“It’s great to get a watch that has a really cool grandfather,” says Powell. “A great modern-day [Omega] Speedmaster has echoes of its vintage past all over it—and by owning that watch, you’re subscribing to a legacy, and it allows you to learn a lot more about that history…You’re not just wearing a Speedmaster, you’re wearing the first watch on the moon’s grandchild.” What also makes these great starter watches is that there’s a vast amount of information about them, along with large collecting communities dedicated to them. Buying a Speedmaster, for example, grants you entry into an active community: one that meets up in real life and shares their watch-children on Instagram every “Speedy Tuesday.”
One more tip if you’re a green collector: consider starting with modern watches. While vintage is the current buzzword among many watch enthusiasts, starting there is incredibly complicated. “The quality of fakes today is super high, greater than it’s ever been,” says Powell. More than that, you run the risk of finding “what we call ‘Frankenwatches,’ which are 95% real but have aftermarket hands.” Meaning: a vintage watch can be mostly legit, but at some point over its lifespan, someone knowing or unknowingly replaced a piece with one that would have never gone on the original watch. Imagine spending all this time to find the perfect watch only to have someone point out the watch you love is actually a haphazardly stitched-together monster.
Trade In (and Up!)
Just because mechanical watches are durable enough to last a lifetime on your wrist doesn’t mean you have to keep it there that long. Watches retain their value so well that it’s possible to think of yourself as just a custodian for a piece during its own long life. This takes a lot of pressure off the first purchase of your watch—there’s no need to think of it as a massive commitment. “When you begin to collect, you start in one area, but then you often venture into another,” says Ross. “It happens a lot, even with seasoned collectors who start fresh with something completely new.”
When swapping watches, Ross recommends cranking up the difficulty meter a bit. Many of those starter pieces only tell the time—so you may want to own something with a bit more complications, like a Patek Philippe with a perpetual calendar or a Rolex GMT-Master with multiple hour hands. Or, consider trying out a different material. If you are getting tired of wearing stainless steel, maybe see how you feel while rocking gold.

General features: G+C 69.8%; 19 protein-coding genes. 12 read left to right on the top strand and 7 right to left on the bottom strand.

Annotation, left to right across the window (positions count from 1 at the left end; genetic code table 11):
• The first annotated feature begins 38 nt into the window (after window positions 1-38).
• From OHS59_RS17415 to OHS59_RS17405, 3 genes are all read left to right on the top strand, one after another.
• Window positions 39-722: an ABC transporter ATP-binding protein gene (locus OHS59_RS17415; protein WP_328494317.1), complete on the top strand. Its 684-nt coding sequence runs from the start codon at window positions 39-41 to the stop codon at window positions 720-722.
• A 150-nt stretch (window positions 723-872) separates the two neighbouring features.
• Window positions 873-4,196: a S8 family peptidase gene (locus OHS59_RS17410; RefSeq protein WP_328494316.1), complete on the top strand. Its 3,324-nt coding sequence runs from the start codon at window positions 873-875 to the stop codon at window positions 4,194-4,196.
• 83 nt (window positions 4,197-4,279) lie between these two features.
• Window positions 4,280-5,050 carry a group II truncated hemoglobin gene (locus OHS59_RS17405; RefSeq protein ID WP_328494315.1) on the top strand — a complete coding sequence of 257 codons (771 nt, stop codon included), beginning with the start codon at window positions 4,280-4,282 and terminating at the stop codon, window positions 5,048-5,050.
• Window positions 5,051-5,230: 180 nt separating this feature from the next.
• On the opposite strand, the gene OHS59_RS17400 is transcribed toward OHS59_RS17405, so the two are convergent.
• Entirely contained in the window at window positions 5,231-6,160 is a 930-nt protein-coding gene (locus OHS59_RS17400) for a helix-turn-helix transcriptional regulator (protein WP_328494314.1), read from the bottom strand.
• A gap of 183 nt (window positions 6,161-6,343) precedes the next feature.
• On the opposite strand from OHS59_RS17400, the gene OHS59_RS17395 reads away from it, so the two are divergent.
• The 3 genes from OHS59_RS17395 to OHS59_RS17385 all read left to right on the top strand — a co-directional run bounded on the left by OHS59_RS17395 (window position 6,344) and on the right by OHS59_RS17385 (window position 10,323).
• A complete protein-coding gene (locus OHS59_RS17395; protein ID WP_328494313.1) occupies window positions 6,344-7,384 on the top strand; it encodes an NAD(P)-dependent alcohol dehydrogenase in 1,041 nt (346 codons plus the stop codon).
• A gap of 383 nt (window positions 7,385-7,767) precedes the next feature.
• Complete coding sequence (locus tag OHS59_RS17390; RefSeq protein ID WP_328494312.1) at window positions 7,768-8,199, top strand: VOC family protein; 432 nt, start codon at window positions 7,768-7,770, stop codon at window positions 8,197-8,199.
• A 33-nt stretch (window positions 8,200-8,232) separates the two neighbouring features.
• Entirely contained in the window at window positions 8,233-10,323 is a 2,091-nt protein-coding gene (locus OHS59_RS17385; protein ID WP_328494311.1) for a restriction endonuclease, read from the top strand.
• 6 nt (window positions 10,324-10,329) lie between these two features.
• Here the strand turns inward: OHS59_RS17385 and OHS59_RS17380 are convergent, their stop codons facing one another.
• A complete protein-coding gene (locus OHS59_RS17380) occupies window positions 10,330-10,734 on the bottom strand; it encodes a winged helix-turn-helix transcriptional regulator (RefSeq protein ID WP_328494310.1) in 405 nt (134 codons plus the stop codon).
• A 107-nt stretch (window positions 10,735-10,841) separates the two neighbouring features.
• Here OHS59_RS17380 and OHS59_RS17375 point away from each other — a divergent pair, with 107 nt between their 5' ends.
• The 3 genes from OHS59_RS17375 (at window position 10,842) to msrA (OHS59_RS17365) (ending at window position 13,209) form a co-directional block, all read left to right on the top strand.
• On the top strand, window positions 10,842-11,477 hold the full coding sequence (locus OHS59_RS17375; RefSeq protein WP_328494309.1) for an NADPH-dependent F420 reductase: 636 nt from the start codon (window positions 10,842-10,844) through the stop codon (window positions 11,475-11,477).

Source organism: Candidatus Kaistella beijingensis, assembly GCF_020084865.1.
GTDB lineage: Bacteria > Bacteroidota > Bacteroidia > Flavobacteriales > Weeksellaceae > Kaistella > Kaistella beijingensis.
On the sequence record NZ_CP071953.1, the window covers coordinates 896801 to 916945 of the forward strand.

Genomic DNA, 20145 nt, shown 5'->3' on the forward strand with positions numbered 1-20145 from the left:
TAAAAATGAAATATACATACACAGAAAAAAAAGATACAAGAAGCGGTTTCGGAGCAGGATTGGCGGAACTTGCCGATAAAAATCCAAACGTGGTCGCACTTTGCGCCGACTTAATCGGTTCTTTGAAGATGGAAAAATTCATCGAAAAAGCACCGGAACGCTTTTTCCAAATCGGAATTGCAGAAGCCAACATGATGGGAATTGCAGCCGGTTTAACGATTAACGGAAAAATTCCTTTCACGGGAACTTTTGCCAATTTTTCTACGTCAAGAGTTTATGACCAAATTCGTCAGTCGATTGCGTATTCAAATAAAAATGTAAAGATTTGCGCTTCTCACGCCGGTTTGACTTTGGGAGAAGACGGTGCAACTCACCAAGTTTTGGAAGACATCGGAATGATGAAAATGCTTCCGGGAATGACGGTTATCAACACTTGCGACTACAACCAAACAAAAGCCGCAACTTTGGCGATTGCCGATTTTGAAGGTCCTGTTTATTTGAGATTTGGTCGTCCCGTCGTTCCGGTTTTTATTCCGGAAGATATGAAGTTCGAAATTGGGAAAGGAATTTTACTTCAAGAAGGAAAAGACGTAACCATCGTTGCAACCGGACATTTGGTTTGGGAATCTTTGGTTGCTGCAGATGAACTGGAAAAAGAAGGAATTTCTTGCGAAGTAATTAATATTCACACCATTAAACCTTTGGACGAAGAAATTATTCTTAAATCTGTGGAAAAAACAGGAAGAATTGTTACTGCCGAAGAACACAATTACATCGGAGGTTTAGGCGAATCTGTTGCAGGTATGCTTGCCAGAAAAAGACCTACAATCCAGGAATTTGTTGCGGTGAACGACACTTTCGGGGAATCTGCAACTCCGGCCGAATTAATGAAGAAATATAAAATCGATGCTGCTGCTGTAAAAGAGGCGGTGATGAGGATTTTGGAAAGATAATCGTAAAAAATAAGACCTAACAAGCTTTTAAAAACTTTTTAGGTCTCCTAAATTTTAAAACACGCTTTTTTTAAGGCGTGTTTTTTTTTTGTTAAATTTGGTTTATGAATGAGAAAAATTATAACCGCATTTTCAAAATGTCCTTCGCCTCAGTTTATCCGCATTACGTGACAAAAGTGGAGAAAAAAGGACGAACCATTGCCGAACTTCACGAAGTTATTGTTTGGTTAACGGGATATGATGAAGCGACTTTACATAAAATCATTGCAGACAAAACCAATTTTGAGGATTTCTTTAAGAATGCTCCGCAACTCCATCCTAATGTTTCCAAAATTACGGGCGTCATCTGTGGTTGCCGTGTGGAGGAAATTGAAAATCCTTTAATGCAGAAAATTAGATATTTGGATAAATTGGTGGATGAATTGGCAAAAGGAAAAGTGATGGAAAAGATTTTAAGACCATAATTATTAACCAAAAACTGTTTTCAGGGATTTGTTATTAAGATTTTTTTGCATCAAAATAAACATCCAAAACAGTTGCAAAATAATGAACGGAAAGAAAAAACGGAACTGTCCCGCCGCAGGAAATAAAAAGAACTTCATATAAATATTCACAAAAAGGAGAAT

If you do plan on eventually trading in a watch, make sure you’re taking good care of it while it’s in your hands and on your wrist. “Make sure you’re servicing it,” says Powell. “Don’t overdo it, but don’t underdo it, either. Every three to five years, make sure that it gets the proper service. Make sure you keep the box and papers if [those] came with the watch, because that definitely helps with resell. Similarly, if you took a link out when you were adjusting the watch, put it in a safe place because you might be selling it to somebody with a larger wrist.” Engravings on the caseback are beautiful, but Powell suggests asking whoever is doing the etching to use a light touch so future owners don’t have to be reminded of how much your spouse loves you, too.
Go Deeper, Not Wider
“I do think it’s important not to be a mile wide and an inch deep, because it really becomes difficult to learn about watches when you’re spreading too far,” says Powell. Finding an area of interest to pursue is vital to forming a coherent watch collection, because learning will inform the type of pieces you chase. Once you’ve fallen in love with a certain genre, the watches on your wishlist will grow exponentially. If you love divers, you may find yourself longing for Zodiac’s unique and brightly colored Sea Wolf, or entranced by Panerai’s partnership with the Royal Italian Navy. Maybe you are treating Submariners like Pokemon—trying to catch ‘em all—and there is nothing more important to you than seeing the watch’s name written out in red text. Someone who started with a Breitling Navitimer might want to pursue other pilot watches from brands like Bremont or IWC. You get the gist.
Then Get Weird
Eventually, even the most advanced collectors may run dry, or just start turning over rocks in hopes of reinvigorating their initial passion. The good news is that while names like Patek, Rolex, and Omega dominate much of the conversation around watches, there are plenty of independent makers out there that will satisfy your itch. “At some point, begin to explore the independent brands,” says Powell. “That gets really fun because in some ways you’re closer to the person that made the watch. “I love Cameron Weiss, and one of the reasons I like it is when I hold a Weiss watch it was made by the guy whose name is on it.”
Going independent will also lead to zany creations, like Maximilian Büsser & Friends’s spaceship-looking timepiece. Less-renowned brands like Universal Geneve and Longines have interesting histories of their own. And even while venturing into the obscure, it’s possible to keep chasing your passion: this watch from Ressence that utilizes a case filled with oil to create its dial is technically the brand’s take on a diving watch.
So summiting Mount Everest might not actually be the most apt comparison for watch collecting. Reaching the top of the mountain implies finality. But with watch collecting, it’s nearly impossible to reach the peak—and even if a collector did, they’d probably scuttle back down the mountain only to try a different path back up. It’s really the climb that’s the fun part.